Beliefnet

Editors' Note: This article first appeared on Beliefnet in 2002.

Each year, like many of my neighbors here in rural Wisconsin, I set pumpkins on my front doorstep, and take part in small town Halloween events. But for me and thousands of other Wiccans and Pagans, it is Samhain, not Halloween, that is the focus of our celebrations at this time of year. Most people don't know about Samhain, yet it is one of our most important religious holidays, a festival honoring the dead. For many Wiccans and Pagans, it also is our spiritual new year.

I look forward to Samhain with enjoyment and anticipation. My preparations and celebrations extend over a period of several weeks. It does not bother me that while most of the rest of America is celebrating Halloween, I am celebrating Samhain. I do get concerned, however, when anti-Pagan bigotry and discrimination emerges, especially at this sacred time of year.

Beginning in early October, I typically start getting interview requests from reporters and other media who want a Wiccan angle for a Halloween related piece or show. Although most of my Samhain activities are away from public view, I usually consent to do interviews and public appearances when asked. I do this with the hope that I can help increase public understanding about the benevolent nature of contemporary Paganism and Samhain. I do this with the hope that I can help dispel misconceptions that underlie prejudice.

I begin my personal Samhain preparations in mid-October, taking meditative walks in the hardwood forest surrounding my home. As I walk, I notice areas where the vegetation has already died back, and I reflect on nature's cycle of life, death, and rebirth. Drawing my woolen purple cloak around me, I watch trees shed their leaves with each gust of chill autumn wind. I gather some of the fallen leaves, plus acorns and dried mullein stalks, carrying them into my home to use as decorations and reminders of the season. I also gather in the last of the harvest from my herb gardens. I bid farewell to the growing season as I mulch around perennials, and I pray that my plants will survive the winter cold to sprout new growth again in spring.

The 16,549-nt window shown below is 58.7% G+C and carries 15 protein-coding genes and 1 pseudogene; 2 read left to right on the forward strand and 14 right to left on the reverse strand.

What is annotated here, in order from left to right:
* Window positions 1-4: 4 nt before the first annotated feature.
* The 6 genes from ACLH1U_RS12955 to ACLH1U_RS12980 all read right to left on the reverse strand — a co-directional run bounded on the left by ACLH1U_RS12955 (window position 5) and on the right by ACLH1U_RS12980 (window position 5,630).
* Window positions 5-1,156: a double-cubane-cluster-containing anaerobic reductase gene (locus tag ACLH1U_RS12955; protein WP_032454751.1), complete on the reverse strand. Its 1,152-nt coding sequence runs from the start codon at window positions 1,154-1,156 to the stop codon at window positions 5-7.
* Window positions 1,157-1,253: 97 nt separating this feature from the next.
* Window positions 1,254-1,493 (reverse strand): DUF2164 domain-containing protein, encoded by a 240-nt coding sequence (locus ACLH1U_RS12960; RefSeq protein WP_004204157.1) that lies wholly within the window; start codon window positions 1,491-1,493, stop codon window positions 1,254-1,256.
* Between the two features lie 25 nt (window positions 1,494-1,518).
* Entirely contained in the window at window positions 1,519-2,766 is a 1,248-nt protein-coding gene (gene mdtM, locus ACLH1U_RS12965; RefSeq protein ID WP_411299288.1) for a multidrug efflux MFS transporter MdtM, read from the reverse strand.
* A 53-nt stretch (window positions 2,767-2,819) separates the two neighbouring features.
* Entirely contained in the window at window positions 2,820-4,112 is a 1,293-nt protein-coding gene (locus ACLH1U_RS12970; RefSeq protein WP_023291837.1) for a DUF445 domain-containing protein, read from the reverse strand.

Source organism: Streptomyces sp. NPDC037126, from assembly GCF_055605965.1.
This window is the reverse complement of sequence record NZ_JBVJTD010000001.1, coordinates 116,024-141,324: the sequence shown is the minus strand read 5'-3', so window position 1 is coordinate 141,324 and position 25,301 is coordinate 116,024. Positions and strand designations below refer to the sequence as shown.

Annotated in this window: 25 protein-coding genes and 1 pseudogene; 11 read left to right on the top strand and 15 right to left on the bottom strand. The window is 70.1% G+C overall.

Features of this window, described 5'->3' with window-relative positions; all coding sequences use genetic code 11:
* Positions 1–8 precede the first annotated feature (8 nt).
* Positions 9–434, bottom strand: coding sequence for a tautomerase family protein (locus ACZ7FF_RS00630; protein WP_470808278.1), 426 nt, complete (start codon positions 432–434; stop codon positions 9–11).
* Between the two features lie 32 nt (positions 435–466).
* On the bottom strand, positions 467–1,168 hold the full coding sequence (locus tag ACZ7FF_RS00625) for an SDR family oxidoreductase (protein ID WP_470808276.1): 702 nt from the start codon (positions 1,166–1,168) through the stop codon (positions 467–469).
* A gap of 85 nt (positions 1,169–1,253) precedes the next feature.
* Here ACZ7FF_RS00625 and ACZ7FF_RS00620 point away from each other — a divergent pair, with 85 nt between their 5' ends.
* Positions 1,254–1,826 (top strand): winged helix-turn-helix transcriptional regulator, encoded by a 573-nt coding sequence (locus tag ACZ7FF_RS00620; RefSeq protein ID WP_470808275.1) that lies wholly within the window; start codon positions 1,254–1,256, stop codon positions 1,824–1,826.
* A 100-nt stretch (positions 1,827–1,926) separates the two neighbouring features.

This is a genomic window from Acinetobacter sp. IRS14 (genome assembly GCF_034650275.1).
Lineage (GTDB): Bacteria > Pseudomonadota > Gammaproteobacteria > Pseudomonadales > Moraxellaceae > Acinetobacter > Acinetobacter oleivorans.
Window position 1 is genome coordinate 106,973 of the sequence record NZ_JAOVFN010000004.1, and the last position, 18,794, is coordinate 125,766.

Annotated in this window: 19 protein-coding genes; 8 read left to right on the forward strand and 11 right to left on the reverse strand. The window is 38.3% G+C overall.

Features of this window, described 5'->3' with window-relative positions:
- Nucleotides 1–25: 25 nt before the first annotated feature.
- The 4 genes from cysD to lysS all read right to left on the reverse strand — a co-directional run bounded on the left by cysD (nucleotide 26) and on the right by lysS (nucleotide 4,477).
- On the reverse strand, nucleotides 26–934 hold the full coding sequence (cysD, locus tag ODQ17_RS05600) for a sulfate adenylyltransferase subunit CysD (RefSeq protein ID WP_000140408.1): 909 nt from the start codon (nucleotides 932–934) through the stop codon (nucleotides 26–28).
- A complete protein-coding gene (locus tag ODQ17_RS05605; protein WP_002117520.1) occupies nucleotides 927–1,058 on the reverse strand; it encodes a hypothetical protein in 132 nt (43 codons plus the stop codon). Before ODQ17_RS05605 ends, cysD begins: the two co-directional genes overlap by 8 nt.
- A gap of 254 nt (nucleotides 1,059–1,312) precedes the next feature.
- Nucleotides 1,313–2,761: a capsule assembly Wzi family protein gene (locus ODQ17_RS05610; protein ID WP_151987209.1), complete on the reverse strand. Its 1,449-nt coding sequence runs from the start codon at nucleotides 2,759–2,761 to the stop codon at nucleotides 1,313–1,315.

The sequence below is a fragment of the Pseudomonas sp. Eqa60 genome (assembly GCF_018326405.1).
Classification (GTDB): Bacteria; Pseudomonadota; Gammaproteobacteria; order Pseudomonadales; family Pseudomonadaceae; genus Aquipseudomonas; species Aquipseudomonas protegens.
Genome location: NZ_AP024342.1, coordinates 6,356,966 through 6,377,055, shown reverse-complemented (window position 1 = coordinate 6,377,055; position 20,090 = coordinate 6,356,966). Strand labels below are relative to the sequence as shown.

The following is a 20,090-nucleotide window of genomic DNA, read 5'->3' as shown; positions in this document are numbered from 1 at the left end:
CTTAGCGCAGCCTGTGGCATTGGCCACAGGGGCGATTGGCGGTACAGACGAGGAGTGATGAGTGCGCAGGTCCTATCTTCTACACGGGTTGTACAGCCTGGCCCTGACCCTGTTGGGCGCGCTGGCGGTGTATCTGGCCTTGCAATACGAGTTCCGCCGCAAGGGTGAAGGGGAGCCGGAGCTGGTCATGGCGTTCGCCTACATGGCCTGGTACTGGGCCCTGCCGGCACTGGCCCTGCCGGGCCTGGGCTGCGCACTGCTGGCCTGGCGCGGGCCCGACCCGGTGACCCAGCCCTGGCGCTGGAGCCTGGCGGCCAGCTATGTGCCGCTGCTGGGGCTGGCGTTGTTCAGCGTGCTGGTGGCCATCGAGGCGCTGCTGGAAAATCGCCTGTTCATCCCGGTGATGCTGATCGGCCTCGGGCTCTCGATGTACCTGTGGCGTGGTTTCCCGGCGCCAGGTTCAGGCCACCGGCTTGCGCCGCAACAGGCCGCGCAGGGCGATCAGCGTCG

I also observe Samhain with a series of meditations in which I assess my life and think about what I would like to change. I make resolutions. I pray to the Divine for guidance and support in the coming year. I consult the Tarot, Runes, and other oracles as part of my spiritual reflection and planning.

Each Samhain, in the center of the altar, I place the symbols of those who have died in the past year.

In this last week of October, I select photographs, heirlooms, and other mementos of dead family members, friends, and ancestors. I arrange these remembrances atop a chest I inherited from grandparents and add votive candles to create a Samhain altar. Each Samhain, in the center of the altar, I place the symbols of those who have died in the past year. This year I am honoring my cousin Isabelle, my companion cat Isis, my neighbor Laura, my friend Pat, my priestess colleagues Pauline and Kay, and others. As I kindle candles on this altar, I call to mind memories of them, and express my appreciation to these deceased loved ones for being part of my life. Then, I honor them as being part of the ancestral realm and invite their spirits to join in my Samhain celebrations.

At nightfall on October 31 we celebrate the Feast of the Dead in my household. I set a place at the kitchen table and invite our deceased loved ones and ancestors to be with us there in spirit. I take a bit of each food and drink that is part of the feast and add them to what is known as the "Spirit plate and cup" that form the place setting. Then, I kindle a candle to represent the presence of the beloved dead at the table. This form of the Feast of the Dead has its roots in the folkways of Pagan Europe, and this has been part of my Pagan spiritual practice for more than thirty years. Although simple in form, it has a powerful effect on me, since it not only is a means of spiritually connecting with the spirits of the beloved dead, but perpetuating the folkways of my ancient ancestors.

Later in the evening, and on several subsequent nights, I review family history materials and think about the many strands of my multi-cultural heritage from America, Native America, and Europe. Then, in meditation, I call to specific ancestors as well as my ancestors as a whole to share with me understandings about them and their cultures and eras. I also invite them to share guidance for me and my life. I reflect on and note insights and other messages that come to me in these Samhain rituals, musings, and dreams.

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